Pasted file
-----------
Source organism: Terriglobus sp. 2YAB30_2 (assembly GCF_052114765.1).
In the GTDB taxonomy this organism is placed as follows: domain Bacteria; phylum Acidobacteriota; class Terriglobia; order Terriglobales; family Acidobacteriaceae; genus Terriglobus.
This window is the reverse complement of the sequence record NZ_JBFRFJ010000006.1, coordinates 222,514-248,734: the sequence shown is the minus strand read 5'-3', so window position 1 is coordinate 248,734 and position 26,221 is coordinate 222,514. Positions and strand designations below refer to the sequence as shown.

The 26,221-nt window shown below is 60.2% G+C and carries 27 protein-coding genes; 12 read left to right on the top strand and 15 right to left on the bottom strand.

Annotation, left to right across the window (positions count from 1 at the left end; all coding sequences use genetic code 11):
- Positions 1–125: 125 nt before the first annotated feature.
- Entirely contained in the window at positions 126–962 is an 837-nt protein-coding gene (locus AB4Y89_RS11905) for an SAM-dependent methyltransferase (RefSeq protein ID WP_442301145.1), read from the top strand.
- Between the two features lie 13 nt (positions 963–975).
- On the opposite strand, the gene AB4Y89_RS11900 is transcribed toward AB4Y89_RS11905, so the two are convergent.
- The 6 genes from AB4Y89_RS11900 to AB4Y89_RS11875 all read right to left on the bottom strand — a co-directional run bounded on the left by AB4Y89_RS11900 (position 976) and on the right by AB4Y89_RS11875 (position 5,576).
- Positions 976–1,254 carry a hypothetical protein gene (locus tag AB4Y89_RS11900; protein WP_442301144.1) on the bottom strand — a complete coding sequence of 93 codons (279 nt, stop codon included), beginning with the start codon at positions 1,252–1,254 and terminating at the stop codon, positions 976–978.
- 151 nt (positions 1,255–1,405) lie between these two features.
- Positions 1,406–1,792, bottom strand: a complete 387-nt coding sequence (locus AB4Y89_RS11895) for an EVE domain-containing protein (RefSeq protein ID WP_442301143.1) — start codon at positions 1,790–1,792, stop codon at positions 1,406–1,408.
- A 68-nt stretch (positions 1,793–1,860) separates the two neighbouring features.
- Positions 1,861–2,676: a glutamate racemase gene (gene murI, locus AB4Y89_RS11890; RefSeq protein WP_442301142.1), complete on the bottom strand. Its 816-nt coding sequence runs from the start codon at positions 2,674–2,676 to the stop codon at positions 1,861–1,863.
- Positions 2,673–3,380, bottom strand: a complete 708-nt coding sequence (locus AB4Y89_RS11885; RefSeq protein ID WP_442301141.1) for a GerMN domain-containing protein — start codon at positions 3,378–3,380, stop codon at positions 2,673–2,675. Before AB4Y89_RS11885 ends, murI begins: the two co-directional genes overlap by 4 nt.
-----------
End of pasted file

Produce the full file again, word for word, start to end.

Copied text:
Source organism: Terriglobus sp. 2YAB30_2 (assembly GCF_052114765.1).
In the GTDB taxonomy this organism is placed as follows: domain Bacteria; phylum Acidobacteriota; class Terriglobia; order Terriglobales; family Acidobacteriaceae; genus Terriglobus.
This window is the reverse complement of the sequence record NZ_JBFRFJ010000006.1, coordinates 222,514-248,734: the sequence shown is the minus strand read 5'-3', so window position 1 is coordinate 248,734 and position 26,221 is coordinate 222,514. Positions and strand designations below refer to the sequence as shown.

The 26,221-nt window shown below is 60.2% G+C and carries 27 protein-coding genes; 12 read left to right on the top strand and 15 right to left on the bottom strand.

Annotation, left to right across the window (positions count from 1 at the left end; all coding sequences use genetic code 11):
- Positions 1–125: 125 nt before the first annotated feature.
- Entirely contained in the window at positions 126–962 is an 837-nt protein-coding gene (locus AB4Y89_RS11905) for an SAM-dependent methyltransferase (RefSeq protein ID WP_442301145.1), read from the top strand.
- Between the two features lie 13 nt (positions 963–975).
- On the opposite strand, the gene AB4Y89_RS11900 is transcribed toward AB4Y89_RS11905, so the two are convergent.
- The 6 genes from AB4Y89_RS11900 to AB4Y89_RS11875 all read right to left on the bottom strand — a co-directional run bounded on the left by AB4Y89_RS11900 (position 976) and on the right by AB4Y89_RS11875 (position 5,576).
- Positions 976–1,254 carry a hypothetical protein gene (locus tag AB4Y89_RS11900; protein WP_442301144.1) on the bottom strand — a complete coding sequence of 93 codons (279 nt, stop codon included), beginning with the start codon at positions 1,252–1,254 and terminating at the stop codon, positions 976–978.
- 151 nt (positions 1,255–1,405) lie between these two features.
- Positions 1,406–1,792, bottom strand: a complete 387-nt coding sequence (locus AB4Y89_RS11895) for an EVE domain-containing protein (RefSeq protein ID WP_442301143.1) — start codon at positions 1,790–1,792, stop codon at positions 1,406–1,408.
- A 68-nt stretch (positions 1,793–1,860) separates the two neighbouring features.
- Positions 1,861–2,676: a glutamate racemase gene (gene murI, locus AB4Y89_RS11890; RefSeq protein WP_442301142.1), complete on the bottom strand. Its 816-nt coding sequence runs from the start codon at positions 2,674–2,676 to the stop codon at positions 1,861–1,863.
- Positions 2,673–3,380, bottom strand: a complete 708-nt coding sequence (locus AB4Y89_RS11885; RefSeq protein ID WP_442301141.1) for a GerMN domain-containing protein — start codon at positions 3,378–3,380, stop codon at positions 2,673–2,675. Before AB4Y89_RS11885 ends, murI begins: the two co-directional genes overlap by 4 nt.